Listen: An Evening with Michael Sandel [audio:https://nationalwritersseries.org/wp-content/audio/Michael_Sandel_NWS.mp3]
The Last Word: Michael Sandel
By Beth Milligan
With additional reporting by Allison Peters
Is there something wrong with a society in which everything is for sale? That is the provocative question Harvard professor, internationally renowned lecturer and best-selling author Michael Sandel tackles in his acclaimed new book, What Money Can’t Buy: The Moral Limits of Markets. It’s also the question Michael posed to a sold-out Traverse City audience at the City Opera House during his highly anticipated May 2nd NWS appearance.
Michael’s lecture represented a new format for NWS. Rather than our normal stage interview, Michael engaged the audience in a lively and interactive lecture and discussion, modeling his presentation on his wildly popular Harvard classroom format. Fresh off appearances on The Colbert Report and The Today Show, Michael took the NWS stage to put forth an intriguing premise: that America has gone from “having a market economy” to “being a market society.” He explained that markets have crept into almost every aspect of our lives, including areas traditionally not driven by money: education, personal relationships, reproduction, citizenship, etc.
One example Michael gave: Some economists have proposed auctioning off U.S. citizenship to illegal immigrants, with an allotted number of green cards up for sale each year to the highest bidders. He asked the audience to raise their hands to indicate whether or not they supported the idea; the crowd mostly opposed selling citizenship. One audience member, Jason, did favor the idea; Michael had him stand and engage in a good-humored debate with another audience member in the balcony who opposed the idea, with each presenting their arguments (when Jason joked about being put on the spot, Michael quipped: “If you want to sit down, Jason, you’re welcome to bid for the privilege.”) Michael’s ultimate conclusion, summarizing the audience’s opposition to auctioning citizenship, was that “citizenship would be degraded or demeaned somehow if we put a price tag on it.”
Michael shared other examples of how putting a price tag on otherwise invaluable goods has potentially cheapened or demeaned them. He cited a Texas school system that pays elementary school students $2 for every book they read; other school districts have offered financial rewards to students for good grades or high test scores. Once again audience members had a chance to weigh in; a high school student in the crowd opposed the incentives, saying students should be reading or learning for the love of those practices, not for financial gain; a middle-aged male, on the other hand, movingly argued in favor of the incentives, saying some students lacked parents or teachers who cared about their education and that at least monetary rewards provided some form of encouragement to keep reading and learning.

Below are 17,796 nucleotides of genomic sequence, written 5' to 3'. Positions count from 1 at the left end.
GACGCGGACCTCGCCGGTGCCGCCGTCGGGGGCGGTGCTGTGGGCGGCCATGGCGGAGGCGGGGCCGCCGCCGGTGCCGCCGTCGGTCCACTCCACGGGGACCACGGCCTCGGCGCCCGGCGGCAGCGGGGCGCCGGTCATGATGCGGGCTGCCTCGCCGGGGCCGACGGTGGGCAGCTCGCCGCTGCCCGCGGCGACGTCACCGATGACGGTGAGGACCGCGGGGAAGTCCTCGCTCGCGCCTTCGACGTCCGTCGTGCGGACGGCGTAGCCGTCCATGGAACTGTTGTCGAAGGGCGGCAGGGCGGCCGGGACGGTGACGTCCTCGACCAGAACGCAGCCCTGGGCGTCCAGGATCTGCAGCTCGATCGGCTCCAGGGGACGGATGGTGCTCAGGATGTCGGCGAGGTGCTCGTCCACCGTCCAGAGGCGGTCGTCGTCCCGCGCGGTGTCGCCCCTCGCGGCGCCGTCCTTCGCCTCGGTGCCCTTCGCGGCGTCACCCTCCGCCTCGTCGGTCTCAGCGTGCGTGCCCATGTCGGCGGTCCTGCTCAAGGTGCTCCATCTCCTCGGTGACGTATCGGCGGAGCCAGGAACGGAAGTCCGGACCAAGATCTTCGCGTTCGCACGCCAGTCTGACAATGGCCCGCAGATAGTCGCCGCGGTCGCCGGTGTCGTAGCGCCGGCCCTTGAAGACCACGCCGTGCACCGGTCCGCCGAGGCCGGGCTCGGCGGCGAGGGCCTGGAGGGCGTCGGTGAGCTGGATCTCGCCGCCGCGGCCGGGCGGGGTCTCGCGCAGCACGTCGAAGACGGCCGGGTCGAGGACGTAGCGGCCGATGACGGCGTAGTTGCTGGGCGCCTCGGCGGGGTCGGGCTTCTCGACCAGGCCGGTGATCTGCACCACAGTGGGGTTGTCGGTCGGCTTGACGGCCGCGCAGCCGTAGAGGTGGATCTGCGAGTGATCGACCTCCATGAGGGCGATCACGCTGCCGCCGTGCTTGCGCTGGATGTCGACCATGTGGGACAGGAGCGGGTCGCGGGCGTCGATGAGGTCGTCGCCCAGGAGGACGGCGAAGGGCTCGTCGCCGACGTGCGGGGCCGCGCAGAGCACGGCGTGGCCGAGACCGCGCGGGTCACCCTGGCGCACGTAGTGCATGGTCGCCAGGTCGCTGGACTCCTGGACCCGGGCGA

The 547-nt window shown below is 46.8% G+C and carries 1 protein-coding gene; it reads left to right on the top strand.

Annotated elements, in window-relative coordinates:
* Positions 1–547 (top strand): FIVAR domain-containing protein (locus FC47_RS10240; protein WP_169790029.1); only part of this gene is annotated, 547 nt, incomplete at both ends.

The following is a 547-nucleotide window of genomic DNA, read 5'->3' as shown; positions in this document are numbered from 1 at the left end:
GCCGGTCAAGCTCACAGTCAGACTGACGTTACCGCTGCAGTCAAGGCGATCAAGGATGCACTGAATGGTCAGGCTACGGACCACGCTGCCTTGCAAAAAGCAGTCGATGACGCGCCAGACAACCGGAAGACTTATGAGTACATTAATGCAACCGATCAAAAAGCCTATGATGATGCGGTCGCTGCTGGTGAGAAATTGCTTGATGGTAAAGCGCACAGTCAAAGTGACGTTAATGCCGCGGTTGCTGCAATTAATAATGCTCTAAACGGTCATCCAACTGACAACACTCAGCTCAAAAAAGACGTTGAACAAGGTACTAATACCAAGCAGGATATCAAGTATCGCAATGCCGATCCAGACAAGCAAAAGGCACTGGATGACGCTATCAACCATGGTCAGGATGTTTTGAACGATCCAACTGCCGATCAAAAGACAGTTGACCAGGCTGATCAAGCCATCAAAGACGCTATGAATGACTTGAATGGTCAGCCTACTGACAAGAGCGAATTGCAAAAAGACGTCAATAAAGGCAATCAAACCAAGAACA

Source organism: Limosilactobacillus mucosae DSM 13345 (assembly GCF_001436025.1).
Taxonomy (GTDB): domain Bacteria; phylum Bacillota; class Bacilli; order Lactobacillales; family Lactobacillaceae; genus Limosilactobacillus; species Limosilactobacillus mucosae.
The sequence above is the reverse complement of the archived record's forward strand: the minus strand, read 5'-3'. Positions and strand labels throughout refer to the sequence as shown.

The disparate audience views reflected the competing interests and thorny moral questions involved in these issues. Michael explained that finding simple solutions to these and other complex ethical dilemmas isn’t necessarily the primary goal, but rather bringing them to the forefront of public discussion so we can thoughtfully debate them as a society. He said that “we’ve made a mistake in recent decades,” which is that we’ve convinced ourselves we had to leave our moral convictions and spiritual beliefs at the door when debating politics or public policy. This has resulted in the “hollowing out of our public life,” leading to “ideological food fights on the floor of Congress” and partisan catfights without addressing any of the big or meaningful questions every society must wrestle with if it wants to sustain a just democracy. Judging by the rapt silence in the City Opera House during his remarks, and the enthusiastic standing ovation he received at the conclusion of his lecture, Michael left Traverse City audiences with questions and ideas they’ll be pondering long after his inspirational presentation.
Photos from the 2012 NWS Event:
Michael Sandel, Harvard’s wildly popular professor and internationally renowned lecturer and author, confronts today’s looming political and ethical questions. His latest book, What Money Can’t Buy: The Moral Limits of Markets (published April 24, 2011), asks, perhaps, the most pressing ethical question of our time: Is there something wrong with a society in which everything is for sale?
Michael’s “Justice” class is one of the highest attended in Harvard history. He’s also the star of his own PBS series, “Justice: What’s the Right Thing to Do?” He has contributed to The New York Times and The Atlantic Monthly, and appeared on The Colbert Report, PBS, BBC and more. Michael brings his popular Socratic lecture style to the stage for a thought-provoking discussion on the role of money and markets. This moral philosopher may very well make you look at life in new and surprising ways.
Michael Sandel: Lectures on Justice
Sandel has long been known as an original and insightful philosopher, but his lectures are genuinely world class.